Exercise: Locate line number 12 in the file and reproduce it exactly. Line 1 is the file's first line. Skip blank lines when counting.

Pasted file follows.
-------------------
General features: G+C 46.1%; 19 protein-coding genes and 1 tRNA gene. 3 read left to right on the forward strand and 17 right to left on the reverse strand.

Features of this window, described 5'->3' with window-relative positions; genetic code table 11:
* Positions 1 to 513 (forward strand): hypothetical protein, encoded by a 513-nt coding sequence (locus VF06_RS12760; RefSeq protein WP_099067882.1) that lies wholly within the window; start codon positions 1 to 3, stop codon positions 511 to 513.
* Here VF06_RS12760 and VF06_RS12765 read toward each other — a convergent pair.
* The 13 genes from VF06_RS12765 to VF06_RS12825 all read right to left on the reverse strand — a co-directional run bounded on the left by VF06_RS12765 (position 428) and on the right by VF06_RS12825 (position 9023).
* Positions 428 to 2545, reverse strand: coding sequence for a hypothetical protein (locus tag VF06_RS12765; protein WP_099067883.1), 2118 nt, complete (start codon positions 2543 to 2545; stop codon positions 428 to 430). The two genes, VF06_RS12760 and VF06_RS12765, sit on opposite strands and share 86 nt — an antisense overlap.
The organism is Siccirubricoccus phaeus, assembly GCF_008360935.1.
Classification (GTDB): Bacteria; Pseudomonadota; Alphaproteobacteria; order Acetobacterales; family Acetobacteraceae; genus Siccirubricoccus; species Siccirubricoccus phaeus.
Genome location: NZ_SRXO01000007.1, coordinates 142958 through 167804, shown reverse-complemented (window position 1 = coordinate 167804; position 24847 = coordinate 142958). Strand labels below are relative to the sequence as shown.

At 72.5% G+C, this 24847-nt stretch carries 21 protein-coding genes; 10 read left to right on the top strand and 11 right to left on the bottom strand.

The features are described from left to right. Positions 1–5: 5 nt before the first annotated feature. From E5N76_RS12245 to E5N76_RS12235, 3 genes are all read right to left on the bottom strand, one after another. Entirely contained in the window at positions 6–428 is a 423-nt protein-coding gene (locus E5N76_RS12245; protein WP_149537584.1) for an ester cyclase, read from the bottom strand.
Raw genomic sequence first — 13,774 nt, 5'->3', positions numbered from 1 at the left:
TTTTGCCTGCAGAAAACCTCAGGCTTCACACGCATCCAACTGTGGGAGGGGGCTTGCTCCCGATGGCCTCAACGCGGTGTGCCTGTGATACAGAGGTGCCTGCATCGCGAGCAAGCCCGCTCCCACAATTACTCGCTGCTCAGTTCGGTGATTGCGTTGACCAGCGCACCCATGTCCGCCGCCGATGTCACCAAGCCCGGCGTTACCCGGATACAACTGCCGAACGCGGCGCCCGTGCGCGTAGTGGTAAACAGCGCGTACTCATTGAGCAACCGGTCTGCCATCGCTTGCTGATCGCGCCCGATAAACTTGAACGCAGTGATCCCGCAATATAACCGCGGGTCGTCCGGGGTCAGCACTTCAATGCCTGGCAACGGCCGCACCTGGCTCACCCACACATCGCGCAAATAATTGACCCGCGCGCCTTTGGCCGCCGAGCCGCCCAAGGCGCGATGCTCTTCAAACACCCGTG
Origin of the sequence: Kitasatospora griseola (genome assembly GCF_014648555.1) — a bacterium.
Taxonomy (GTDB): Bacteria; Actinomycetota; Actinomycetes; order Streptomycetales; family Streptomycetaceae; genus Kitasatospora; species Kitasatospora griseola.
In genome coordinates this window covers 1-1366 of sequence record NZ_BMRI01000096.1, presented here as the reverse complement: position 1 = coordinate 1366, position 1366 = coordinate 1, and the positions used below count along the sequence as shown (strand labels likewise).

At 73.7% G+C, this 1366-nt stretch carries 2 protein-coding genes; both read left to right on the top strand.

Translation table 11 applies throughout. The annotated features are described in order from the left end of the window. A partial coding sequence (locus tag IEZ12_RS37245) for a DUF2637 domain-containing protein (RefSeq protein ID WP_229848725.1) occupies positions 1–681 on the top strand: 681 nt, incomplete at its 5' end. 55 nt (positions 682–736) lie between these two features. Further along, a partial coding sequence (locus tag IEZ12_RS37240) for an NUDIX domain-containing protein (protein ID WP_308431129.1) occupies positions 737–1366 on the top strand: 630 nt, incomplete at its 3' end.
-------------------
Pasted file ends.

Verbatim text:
Raw genomic sequence first — 13,774 nt, 5'->3', positions numbered from 1 at the left: